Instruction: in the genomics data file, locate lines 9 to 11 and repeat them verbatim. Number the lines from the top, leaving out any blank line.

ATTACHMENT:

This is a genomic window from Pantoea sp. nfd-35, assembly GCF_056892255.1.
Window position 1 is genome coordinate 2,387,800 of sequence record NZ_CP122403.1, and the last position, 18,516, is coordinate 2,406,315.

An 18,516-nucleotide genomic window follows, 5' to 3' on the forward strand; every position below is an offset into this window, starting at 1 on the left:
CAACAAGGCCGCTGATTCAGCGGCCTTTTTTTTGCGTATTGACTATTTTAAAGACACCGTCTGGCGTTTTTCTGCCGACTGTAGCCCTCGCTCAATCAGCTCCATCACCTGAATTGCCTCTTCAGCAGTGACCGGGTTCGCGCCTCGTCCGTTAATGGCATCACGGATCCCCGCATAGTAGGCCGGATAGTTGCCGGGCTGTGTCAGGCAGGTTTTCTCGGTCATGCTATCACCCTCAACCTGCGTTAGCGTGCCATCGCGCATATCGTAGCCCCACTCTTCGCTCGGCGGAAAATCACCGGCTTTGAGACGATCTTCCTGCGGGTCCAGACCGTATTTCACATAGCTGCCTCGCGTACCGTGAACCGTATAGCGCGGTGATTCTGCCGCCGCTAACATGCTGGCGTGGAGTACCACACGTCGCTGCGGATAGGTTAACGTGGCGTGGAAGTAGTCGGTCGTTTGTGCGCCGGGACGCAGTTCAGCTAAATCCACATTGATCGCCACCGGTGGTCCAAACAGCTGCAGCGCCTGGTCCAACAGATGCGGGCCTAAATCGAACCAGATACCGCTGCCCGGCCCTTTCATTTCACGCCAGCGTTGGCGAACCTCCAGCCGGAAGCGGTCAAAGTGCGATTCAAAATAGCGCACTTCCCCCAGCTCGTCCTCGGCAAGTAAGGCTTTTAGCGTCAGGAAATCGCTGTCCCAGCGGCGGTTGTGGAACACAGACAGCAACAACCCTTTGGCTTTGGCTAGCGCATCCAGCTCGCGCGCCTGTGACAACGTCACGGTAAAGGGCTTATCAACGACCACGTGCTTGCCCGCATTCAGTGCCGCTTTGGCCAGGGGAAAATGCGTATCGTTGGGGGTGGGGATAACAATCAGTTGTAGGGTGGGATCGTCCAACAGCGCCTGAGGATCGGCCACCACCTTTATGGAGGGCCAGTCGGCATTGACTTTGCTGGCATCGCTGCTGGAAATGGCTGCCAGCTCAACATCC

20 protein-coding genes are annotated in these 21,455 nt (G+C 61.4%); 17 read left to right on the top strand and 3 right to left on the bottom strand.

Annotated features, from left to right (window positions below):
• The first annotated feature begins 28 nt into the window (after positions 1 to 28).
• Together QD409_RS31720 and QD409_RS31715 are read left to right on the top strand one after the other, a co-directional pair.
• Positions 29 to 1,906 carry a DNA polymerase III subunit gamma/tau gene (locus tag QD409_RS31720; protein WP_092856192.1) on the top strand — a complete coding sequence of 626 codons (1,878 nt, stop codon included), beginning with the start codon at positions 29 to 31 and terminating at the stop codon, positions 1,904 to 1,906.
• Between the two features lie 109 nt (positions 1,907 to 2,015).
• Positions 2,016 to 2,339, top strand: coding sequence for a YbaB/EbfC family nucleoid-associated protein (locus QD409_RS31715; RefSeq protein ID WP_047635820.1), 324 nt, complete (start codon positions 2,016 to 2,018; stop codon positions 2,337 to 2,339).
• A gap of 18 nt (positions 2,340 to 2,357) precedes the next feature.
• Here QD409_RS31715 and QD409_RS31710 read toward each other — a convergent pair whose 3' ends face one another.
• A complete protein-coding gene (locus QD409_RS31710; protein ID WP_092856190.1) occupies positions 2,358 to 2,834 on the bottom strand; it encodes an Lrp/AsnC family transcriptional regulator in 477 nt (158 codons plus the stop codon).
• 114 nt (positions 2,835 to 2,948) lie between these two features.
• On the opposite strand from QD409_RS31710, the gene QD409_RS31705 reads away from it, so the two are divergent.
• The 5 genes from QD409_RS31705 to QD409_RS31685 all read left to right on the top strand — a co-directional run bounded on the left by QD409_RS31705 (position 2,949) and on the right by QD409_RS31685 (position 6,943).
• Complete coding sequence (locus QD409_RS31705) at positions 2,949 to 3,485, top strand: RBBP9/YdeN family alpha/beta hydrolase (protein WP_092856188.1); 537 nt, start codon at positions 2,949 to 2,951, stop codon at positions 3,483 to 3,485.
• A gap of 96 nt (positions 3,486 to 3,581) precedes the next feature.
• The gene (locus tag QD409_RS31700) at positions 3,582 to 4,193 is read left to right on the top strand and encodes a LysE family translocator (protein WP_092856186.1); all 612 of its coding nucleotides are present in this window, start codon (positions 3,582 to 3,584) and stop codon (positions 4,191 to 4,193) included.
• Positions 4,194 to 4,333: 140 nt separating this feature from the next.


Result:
• Positions 29 to 1,906 carry a DNA polymerase III subunit gamma/tau gene (locus tag QD409_RS31720; protein WP_092856192.1) on the top strand — a complete coding sequence of 626 codons (1,878 nt, stop codon included), beginning with the start codon at positions 29 to 31 and terminating at the stop codon, positions 1,904 to 1,906.
• Between the two features lie 109 nt (positions 1,907 to 2,015).
• Positions 2,016 to 2,339, top strand: coding sequence for a YbaB/EbfC family nucleoid-associated protein (locus QD409_RS31715; RefSeq protein ID WP_047635820.1), 324 nt, complete (start codon positions 2,016 to 2,018; stop codon positions 2,337 to 2,339).